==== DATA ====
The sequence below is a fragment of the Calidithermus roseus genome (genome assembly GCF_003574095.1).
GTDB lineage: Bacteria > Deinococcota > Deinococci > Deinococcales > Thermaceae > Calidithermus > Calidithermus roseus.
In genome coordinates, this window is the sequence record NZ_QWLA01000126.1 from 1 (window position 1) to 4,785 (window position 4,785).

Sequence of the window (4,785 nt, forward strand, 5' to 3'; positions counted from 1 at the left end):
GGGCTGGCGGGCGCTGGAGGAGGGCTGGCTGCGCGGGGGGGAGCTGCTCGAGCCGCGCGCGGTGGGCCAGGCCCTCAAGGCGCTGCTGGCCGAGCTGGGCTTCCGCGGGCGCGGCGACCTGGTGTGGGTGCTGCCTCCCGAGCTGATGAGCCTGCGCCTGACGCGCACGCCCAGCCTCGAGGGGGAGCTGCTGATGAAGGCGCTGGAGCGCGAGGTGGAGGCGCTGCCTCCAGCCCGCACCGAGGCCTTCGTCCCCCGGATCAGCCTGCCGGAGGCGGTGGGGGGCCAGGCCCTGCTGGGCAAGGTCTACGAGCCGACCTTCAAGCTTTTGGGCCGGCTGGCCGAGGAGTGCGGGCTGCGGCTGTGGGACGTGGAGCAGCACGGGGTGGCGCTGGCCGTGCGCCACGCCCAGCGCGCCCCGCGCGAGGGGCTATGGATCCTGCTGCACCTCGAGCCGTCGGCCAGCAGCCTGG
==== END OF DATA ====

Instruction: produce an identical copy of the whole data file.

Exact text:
The sequence below is a fragment of the Calidithermus roseus genome (genome assembly GCF_003574095.1).
GTDB lineage: Bacteria > Deinococcota > Deinococci > Deinococcales > Thermaceae > Calidithermus > Calidithermus roseus.
In genome coordinates, this window is the sequence record NZ_QWLA01000126.1 from 1 (window position 1) to 4,785 (window position 4,785).

Sequence of the window (4,785 nt, forward strand, 5' to 3'; positions counted from 1 at the left end):
GGGCTGGCGGGCGCTGGAGGAGGGCTGGCTGCGCGGGGGGGAGCTGCTCGAGCCGCGCGCGGTGGGCCAGGCCCTCAAGGCGCTGCTGGCCGAGCTGGGCTTCCGCGGGCGCGGCGACCTGGTGTGGGTGCTGCCTCCCGAGCTGATGAGCCTGCGCCTGACGCGCACGCCCAGCCTCGAGGGGGAGCTGCTGATGAAGGCGCTGGAGCGCGAGGTGGAGGCGCTGCCTCCAGCCCGCACCGAGGCCTTCGTCCCCCGGATCAGCCTGCCGGAGGCGGTGGGGGGCCAGGCCCTGCTGGGCAAGGTCTACGAGCCGACCTTCAAGCTTTTGGGCCGGCTGGCCGAGGAGTGCGGGCTGCGGCTGTGGGACGTGGAGCAGCACGGGGTGGCGCTGGCCGTGCGCCACGCCCAGCGCGCCCCGCGCGAGGGGCTATGGATCCTGCTGCACCTCGAGCCGTCGGCCAGCAGCCTGG